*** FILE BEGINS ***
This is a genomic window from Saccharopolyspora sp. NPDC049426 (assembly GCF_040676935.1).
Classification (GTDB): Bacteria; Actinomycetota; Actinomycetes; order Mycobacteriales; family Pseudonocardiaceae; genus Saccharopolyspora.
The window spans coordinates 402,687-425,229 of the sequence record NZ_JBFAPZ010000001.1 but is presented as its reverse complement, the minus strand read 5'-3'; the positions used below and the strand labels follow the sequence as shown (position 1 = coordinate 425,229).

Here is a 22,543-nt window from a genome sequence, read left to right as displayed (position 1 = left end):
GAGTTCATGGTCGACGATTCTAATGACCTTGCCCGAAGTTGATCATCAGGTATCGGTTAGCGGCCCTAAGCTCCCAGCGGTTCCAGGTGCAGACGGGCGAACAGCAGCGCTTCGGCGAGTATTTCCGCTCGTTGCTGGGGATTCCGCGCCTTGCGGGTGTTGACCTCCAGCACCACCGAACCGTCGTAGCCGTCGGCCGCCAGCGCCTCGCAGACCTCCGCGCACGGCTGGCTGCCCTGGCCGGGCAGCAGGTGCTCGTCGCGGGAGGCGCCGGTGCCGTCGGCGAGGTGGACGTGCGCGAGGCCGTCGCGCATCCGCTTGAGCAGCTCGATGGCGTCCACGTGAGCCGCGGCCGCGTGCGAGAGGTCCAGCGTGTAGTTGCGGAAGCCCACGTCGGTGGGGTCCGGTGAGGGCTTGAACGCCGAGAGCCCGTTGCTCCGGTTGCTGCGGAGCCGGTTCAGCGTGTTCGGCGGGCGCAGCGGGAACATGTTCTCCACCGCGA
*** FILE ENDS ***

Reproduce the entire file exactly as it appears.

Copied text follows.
This is a genomic window from Saccharopolyspora sp. NPDC049426 (assembly GCF_040676935.1).
Classification (GTDB): Bacteria; Actinomycetota; Actinomycetes; order Mycobacteriales; family Pseudonocardiaceae; genus Saccharopolyspora.
The window spans coordinates 402,687-425,229 of the sequence record NZ_JBFAPZ010000001.1 but is presented as its reverse complement, the minus strand read 5'-3'; the positions used below and the strand labels follow the sequence as shown (position 1 = coordinate 425,229).

Here is a 22,543-nt window from a genome sequence, read left to right as displayed (position 1 = left end):
GAGTTCATGGTCGACGATTCTAATGACCTTGCCCGAAGTTGATCATCAGGTATCGGTTAGCGGCCCTAAGCTCCCAGCGGTTCCAGGTGCAGACGGGCGAACAGCAGCGCTTCGGCGAGTATTTCCGCTCGTTGCTGGGGATTCCGCGCCTTGCGGGTGTTGACCTCCAGCACCACCGAACCGTCGTAGCCGTCGGCCGCCAGCGCCTCGCAGACCTCCGCGCACGGCTGGCTGCCCTGGCCGGGCAGCAGGTGCTCGTCGCGGGAGGCGCCGGTGCCGTCGGCGAGGTGGACGTGCGCGAGGCCGTCGCGCATCCGCTTGAGCAGCTCGATGGCGTCCACGTGAGCCGCGGCCGCGTGCGAGAGGTCCAGCGTGTAGTTGCGGAAGCCCACGTCGGTGGGGTCCGGTGAGGGCTTGAACGCCGAGAGCCCGTTGCTCCGGTTGCTGCGGAGCCGGTTCAGCGTGTTCGGCGGGCGCAGCGGGAACATGTTCTCCACCGCGA